Today I was in the human part of the greenhouse after walking around the hill with Jamie, and I noticed that all seven of the chimpanzees were taking advantage of the warm greenhouse on this, dare I say, almost summer-like day.
Watching the chimpanzees each doing there own thing made me think about a Freaknomics podcast that J.B. and I listened to part of last night. It was a series of short narratives taken from the Edge.org book This Idea Must Die.
Before I delve much further into my thought process – two things:
first – you should definitely listen to this podcast if the title intrigues you. I was particularly impressed with the speech by Azra Raza, an oncologist and professor of medicine at Columbia who eloquently argued that the idea of using mice to serve as stand-ins for humans in cancer research is inhibiting progress in finding treatments and cures for human cancers.
and second – if you’re just here for a feel-good blog post and not really up for thinking about what the heck happiness really is – just skip ahead to watch the video of Missy and Annie playing and the photos that follow of what the other chimpanzees were doing in that brief space of time in the greenhouse (I really won’t be offended).
The portion of the podcast that talked briefly about happiness was from Paul Bloom, professor of psychology at Yale. His submission for an idea that needs to retire is that we as a society can figure out how to live better lives through scientifically studying happiness (this is my paraphrasing).
Where my mind went with this was this: perhaps the concept of happiness being the ultimate goal is the idea that needs to retire. Part of what Dr. Bloom expressed is that it’s pretty hard to define what it means to have a happy life.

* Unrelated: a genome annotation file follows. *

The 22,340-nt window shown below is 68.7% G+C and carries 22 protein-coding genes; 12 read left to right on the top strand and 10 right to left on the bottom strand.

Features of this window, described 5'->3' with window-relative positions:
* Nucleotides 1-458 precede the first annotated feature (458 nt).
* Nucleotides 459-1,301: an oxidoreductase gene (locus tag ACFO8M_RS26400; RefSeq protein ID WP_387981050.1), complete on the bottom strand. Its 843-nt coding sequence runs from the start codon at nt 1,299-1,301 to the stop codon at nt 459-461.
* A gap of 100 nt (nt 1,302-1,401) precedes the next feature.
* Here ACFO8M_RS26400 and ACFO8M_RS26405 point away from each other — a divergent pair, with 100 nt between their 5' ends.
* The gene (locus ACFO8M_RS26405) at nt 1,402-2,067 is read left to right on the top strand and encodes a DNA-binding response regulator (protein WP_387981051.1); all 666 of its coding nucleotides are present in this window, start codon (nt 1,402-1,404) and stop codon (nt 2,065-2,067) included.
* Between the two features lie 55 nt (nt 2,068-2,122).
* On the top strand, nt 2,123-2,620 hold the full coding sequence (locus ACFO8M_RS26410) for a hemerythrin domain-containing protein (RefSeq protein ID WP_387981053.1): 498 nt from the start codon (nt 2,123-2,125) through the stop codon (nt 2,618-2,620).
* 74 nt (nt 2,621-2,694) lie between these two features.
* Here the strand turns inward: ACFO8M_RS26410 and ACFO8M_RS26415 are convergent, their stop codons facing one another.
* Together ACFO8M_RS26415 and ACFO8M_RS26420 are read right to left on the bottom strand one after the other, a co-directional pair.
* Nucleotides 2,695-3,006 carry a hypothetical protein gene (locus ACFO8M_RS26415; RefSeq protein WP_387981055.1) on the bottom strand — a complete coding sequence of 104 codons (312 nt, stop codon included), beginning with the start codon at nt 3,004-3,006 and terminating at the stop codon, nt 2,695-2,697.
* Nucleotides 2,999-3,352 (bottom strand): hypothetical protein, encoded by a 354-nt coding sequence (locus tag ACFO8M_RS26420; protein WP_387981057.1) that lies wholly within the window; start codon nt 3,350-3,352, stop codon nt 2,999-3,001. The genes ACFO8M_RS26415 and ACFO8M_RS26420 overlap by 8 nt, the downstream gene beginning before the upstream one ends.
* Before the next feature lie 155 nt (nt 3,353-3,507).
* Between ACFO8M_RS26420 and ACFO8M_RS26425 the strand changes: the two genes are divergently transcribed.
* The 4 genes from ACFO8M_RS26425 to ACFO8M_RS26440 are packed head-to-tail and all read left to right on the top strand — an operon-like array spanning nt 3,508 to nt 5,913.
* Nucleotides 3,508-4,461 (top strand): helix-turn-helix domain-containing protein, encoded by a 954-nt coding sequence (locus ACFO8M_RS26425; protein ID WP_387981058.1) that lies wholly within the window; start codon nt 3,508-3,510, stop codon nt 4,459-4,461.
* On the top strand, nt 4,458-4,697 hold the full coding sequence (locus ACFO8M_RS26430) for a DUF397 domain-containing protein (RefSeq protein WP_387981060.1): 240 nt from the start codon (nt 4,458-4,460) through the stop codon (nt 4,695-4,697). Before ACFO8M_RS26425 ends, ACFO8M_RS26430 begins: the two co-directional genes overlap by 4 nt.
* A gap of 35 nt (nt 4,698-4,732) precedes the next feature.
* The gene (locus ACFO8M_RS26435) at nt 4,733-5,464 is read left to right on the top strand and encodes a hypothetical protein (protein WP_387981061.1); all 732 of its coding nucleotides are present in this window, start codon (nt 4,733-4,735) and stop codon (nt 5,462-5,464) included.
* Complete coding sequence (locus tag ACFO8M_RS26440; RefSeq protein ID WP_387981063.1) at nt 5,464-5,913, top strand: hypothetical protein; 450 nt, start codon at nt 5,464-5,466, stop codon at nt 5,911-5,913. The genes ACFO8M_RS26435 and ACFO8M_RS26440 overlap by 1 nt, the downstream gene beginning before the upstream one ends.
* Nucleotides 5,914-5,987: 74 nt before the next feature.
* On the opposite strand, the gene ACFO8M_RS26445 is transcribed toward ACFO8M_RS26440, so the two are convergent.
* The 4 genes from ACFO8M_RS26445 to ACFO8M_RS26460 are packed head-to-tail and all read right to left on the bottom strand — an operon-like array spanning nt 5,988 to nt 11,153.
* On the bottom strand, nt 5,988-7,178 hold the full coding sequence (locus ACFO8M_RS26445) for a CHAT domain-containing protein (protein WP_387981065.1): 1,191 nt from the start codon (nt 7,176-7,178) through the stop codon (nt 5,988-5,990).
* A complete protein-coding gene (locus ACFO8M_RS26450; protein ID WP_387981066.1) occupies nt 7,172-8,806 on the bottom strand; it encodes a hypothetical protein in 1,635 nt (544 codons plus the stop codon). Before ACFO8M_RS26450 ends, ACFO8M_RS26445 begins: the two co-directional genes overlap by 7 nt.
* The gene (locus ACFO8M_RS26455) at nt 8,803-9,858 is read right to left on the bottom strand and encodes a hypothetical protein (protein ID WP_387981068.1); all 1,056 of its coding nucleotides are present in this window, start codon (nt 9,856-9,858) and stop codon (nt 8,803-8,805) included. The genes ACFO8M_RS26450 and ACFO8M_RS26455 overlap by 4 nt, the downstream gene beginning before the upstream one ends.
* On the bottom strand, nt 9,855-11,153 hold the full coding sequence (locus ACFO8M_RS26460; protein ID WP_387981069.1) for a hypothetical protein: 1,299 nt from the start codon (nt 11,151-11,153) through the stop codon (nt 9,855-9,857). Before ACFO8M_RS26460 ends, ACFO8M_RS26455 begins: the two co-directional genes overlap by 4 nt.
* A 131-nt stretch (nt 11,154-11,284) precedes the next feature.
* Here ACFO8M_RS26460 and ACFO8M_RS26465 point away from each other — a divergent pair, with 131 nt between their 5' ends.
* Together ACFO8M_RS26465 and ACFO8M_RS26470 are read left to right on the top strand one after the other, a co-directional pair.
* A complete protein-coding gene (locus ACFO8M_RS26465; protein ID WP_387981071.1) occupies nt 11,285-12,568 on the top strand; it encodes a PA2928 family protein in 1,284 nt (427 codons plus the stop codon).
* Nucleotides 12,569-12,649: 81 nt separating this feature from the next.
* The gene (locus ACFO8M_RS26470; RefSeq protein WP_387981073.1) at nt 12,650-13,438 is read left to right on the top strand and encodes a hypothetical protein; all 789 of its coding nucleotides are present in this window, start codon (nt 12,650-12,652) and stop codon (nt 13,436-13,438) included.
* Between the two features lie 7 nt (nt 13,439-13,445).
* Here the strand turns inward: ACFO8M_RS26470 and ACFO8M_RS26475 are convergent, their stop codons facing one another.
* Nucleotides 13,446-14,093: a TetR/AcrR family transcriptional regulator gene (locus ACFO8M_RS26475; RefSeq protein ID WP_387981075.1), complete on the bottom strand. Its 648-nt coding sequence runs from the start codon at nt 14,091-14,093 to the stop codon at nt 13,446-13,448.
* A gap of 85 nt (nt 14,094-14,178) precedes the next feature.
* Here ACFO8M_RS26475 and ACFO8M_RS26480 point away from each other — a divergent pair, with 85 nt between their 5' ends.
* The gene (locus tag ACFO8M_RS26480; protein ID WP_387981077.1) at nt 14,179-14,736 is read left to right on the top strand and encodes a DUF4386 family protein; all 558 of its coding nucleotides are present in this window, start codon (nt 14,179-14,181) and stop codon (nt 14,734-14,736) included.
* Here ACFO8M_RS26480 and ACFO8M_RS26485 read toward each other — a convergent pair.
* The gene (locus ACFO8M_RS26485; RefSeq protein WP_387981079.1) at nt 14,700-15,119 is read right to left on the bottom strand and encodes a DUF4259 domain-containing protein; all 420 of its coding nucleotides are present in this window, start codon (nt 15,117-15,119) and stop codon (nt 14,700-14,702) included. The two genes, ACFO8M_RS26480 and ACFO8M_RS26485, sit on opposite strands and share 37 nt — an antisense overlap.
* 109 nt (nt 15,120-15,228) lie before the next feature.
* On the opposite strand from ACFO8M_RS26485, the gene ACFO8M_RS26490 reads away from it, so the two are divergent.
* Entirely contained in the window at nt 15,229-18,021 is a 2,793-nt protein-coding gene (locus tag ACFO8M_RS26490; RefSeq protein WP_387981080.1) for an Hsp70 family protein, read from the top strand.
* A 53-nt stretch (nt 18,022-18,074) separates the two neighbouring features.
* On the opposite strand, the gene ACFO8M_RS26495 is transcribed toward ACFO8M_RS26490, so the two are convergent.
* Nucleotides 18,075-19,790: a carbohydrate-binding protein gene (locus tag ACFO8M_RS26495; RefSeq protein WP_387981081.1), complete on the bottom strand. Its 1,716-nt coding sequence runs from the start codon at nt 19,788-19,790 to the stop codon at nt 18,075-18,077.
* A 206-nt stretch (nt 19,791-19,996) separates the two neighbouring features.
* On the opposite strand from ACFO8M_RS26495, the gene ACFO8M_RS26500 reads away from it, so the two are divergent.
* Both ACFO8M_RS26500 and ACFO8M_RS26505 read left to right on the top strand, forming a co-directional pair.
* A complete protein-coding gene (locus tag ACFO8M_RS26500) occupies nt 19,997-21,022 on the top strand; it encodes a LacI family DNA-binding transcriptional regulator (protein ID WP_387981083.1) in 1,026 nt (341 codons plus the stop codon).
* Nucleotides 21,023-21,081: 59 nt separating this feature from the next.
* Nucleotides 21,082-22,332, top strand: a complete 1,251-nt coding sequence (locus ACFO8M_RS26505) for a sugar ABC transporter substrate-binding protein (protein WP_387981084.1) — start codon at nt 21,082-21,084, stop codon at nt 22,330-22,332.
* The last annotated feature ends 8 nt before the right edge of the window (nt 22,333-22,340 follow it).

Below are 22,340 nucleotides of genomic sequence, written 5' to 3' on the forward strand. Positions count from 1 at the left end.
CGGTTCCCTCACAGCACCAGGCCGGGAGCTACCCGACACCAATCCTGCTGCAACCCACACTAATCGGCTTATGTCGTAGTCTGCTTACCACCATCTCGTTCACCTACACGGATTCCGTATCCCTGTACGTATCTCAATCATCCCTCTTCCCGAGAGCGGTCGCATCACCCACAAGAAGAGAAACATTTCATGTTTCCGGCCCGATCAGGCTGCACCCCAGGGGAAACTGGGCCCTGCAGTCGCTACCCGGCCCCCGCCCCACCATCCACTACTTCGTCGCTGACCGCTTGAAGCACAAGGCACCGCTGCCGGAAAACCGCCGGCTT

And here’s where I tie this all in to seeing the chimps in the greenhouse today. If you think of happiness as blissfulness, or elation, or joy, that is what Annie and Missy may have been experiencing in this video:
It seems obvious that, as a sanctuary, we would want to create more moments like what Annie and Missy were experiencing.
But what were the other chimps doing while those two were wrestling?
Negra, as you probably saw in the video, was simply watching Missy and Annie play while lying on the deck of the greenhouse:
Jody was lying on her back, self-grooming nearby
Foxie and Burrito were in the corner of the greenhouse involved in an intense pair-grooming session
Jamie and I had just gotten back from a walk
and she was patiently waiting to groom the cowboy boots that I was wearing as I was taking photos of everyone else
I could probably describe all of the chimpanzees in those moments as happy, but there was so much more to what they were doing, and, unlike our human cultural obsession with seeking happiness, the chimps were just being.
And I think that’s what sanctuary is about – the space to just be. To allow the chimpanzees to figure out what it is they, as individuals, want to do in a given moment, and to be able to do it. And sometimes, like when Burrito gets brave and decides to join in a walk around the hill, it’s not all about happiness – there might even be some challenge to the task, whether that’s overcoming fears or a physical challenge.
I do hope that the years at Chimpanzee Sanctuary Northwest add up to a whole lot of happiness, but I hope too that there are many other experiences that we can provide, and that these experiences allow the chimpanzees to be more fully themselves, whether that’s “happiness” or something else of their own making.